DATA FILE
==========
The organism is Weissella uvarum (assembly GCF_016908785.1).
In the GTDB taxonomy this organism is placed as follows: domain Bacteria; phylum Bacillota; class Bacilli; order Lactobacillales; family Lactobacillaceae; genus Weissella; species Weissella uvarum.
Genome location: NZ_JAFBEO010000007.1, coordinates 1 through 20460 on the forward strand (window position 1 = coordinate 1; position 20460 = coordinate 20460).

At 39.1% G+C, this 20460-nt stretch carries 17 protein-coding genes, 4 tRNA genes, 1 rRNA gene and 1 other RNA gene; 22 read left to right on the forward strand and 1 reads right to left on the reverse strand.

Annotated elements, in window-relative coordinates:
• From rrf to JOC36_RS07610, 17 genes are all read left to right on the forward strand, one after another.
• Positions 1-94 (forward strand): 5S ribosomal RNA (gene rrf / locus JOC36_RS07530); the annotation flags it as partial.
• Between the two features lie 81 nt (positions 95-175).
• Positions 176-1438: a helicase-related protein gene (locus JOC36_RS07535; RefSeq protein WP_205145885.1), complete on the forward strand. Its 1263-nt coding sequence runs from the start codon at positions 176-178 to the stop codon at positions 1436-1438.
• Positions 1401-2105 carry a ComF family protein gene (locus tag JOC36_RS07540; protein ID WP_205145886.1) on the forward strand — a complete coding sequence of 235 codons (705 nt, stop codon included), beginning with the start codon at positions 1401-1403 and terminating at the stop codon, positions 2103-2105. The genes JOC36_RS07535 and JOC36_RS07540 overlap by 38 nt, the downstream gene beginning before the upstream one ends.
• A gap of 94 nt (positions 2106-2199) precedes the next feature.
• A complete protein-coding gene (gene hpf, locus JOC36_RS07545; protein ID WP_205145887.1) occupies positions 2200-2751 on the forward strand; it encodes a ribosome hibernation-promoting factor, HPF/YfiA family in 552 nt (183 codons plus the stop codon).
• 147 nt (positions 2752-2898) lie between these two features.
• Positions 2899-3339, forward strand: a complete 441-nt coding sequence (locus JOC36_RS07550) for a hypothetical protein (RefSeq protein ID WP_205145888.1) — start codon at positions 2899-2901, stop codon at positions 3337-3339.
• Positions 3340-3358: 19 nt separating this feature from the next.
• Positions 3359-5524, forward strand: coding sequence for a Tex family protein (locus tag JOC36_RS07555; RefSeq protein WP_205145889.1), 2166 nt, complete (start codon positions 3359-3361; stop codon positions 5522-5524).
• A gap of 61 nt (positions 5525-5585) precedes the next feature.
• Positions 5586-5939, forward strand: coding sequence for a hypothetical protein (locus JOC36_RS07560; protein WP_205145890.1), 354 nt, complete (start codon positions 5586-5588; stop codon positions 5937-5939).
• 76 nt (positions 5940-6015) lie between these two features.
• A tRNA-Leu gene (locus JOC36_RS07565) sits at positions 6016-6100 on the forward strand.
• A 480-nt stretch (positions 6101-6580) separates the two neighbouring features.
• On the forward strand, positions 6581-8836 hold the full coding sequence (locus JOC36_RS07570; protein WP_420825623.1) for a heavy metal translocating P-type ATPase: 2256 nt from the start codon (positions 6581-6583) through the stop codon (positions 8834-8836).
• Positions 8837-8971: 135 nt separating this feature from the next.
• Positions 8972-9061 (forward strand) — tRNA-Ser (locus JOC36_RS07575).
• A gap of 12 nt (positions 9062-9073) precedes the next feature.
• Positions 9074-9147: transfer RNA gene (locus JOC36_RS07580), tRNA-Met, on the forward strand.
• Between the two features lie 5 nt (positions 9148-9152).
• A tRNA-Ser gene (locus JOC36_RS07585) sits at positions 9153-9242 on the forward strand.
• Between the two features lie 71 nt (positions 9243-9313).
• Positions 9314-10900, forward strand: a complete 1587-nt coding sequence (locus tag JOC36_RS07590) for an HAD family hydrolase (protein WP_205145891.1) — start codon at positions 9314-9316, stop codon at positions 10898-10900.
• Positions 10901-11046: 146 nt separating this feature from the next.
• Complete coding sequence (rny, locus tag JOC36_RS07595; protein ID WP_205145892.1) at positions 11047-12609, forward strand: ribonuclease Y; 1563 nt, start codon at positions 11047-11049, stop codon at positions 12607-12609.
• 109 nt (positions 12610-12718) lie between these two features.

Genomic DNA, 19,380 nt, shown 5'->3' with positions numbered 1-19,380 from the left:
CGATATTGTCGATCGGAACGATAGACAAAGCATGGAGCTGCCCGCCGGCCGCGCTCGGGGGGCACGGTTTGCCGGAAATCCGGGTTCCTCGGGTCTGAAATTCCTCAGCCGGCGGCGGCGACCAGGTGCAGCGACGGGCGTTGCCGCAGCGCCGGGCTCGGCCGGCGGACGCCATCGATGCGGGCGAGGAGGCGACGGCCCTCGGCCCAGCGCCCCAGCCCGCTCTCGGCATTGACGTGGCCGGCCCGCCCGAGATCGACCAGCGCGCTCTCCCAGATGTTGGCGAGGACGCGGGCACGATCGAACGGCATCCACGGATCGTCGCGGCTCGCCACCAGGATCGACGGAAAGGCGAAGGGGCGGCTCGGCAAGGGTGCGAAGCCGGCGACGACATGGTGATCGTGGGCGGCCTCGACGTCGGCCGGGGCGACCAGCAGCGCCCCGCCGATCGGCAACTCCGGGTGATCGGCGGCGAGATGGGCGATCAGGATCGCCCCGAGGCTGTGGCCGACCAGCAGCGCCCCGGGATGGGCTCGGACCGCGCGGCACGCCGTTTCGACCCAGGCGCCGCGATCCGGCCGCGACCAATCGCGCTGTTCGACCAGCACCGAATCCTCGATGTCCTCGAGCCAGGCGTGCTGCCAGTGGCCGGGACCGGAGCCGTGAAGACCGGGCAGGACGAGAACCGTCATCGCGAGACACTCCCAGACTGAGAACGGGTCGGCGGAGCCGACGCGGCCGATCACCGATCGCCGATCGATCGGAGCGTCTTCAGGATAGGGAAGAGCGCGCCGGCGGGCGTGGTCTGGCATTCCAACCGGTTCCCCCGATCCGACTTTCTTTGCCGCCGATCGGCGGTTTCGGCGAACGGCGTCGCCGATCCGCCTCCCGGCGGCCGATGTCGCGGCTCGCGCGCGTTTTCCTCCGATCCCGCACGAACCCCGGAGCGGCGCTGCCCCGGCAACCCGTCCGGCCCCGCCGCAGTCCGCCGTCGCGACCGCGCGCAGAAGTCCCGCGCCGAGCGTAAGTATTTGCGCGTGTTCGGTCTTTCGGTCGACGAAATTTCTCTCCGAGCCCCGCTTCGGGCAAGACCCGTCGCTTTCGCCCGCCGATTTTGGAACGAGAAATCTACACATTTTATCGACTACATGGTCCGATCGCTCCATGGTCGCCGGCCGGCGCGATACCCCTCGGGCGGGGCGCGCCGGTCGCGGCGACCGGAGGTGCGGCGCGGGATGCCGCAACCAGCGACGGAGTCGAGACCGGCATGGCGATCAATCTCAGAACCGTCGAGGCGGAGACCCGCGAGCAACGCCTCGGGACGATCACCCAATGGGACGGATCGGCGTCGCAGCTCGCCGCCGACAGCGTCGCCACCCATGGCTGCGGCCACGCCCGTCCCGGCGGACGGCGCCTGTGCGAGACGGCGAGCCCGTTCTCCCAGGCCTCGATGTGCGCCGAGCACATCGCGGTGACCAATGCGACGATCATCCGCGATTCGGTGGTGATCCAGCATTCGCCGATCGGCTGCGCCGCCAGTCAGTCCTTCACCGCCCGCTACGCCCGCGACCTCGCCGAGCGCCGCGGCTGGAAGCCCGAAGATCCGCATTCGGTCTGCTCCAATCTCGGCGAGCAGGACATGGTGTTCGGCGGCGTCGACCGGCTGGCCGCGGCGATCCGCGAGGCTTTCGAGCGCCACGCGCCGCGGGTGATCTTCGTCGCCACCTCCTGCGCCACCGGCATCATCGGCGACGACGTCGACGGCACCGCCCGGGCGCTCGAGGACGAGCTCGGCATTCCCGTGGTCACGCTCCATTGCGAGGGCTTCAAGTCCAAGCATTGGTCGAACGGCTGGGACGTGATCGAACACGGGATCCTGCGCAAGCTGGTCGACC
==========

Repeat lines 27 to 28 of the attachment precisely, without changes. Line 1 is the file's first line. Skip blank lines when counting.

• Between the two features lie 5 nt (positions 9148-9152).
• A tRNA-Ser gene (locus JOC36_RS07585) sits at positions 9153-9242 on the forward strand.